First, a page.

With this purpose in mind, the workshop will welcome both research papers and position statements from industry and academia. The agenda for the event will include both presentations (from accepted submissions and selected invited speakers) and a collaborative discussion to sketch a roadmap for Language Engineering in Online Reputation Management. The EU project Limosine (starting November 2011) will be used as a funding instrument to ensure that participation is representative and key players are engaged in the workshop. The workshop is held in coordination with the RepLab initiative, a CLEF 2012 evaluation initiative for systems dealing with Online Reputation Management challenges.

TREC

The University of Amsterdam at the TREC 2011 Session Track

We describe the participation of the University of Amsterdam’s ILPS group in the Session track at TREC 2011.

The stream of interactions created by a user engaging with a search system contains a wealth of information. For retrieval purposes, previous interactions can help inform us about a user’s current information need. Building on this intuition, our contribution to this TREC year’s session track focuses on session modeling and learning to rank using session information. In this paper, we present and compare three complementary strategies that we designed for improving retrieval for a current query using previous queries and clicked results: probabilistic session modeling, semantic query modeling, and implicit feedback.

In our experiments we examined three complementary strategies for improving retrieval for a current query. Our first strategy, based on probabilistic session modeling, was the best performing strategy.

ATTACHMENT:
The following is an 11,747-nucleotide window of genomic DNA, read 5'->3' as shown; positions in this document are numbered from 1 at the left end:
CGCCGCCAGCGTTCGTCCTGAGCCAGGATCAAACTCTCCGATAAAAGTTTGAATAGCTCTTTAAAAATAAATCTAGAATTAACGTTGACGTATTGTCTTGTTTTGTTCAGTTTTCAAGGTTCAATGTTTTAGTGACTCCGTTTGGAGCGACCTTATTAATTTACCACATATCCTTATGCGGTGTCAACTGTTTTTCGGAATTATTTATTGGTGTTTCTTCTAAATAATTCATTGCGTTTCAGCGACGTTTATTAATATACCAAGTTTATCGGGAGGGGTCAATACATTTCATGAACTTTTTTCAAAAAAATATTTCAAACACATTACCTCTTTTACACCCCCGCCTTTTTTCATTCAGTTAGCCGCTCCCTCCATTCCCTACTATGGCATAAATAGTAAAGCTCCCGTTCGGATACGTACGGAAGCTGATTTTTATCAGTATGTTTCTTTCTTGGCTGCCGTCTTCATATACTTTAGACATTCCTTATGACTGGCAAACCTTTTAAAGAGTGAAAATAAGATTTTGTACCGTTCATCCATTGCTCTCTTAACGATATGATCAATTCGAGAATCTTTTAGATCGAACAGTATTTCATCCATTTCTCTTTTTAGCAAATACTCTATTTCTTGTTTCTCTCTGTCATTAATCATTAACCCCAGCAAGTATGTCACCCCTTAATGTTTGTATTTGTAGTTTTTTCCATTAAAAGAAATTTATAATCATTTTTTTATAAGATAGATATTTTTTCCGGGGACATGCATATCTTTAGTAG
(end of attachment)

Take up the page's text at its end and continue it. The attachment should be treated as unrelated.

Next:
Our second strategy, based on semantic query modeling, did less well than we expected, likely due to topic drift from excessively aggressive query expansion. We expect that performance of this strategy would improve by limiting the number of terms and/or improving the probability estimates.

With respect to our third strategy, based on learning from feedback, we found that learning weights for linear weighted combinations of features from an external collection can be beneficial, if characteristics of the collection are similar to the current data. Feedback available in the form of user clicks appeared to be less beneficial. Our run learning from implicit feedback did perform substantially lower than a run where weights were learned from an external collection with explicit feedback using the same learning algorithm and set of features.

  • [PDF] B. Huurnink, R. Berendsen, K. Hofmann, E. Meij, and M. de Rijke, “The University of Amsterdam at the TREC 2011 session track,” in The twentieth text retrieval conference, 2012.
    [Bibtex]
    @inproceedings{TREC:2011:huurnink,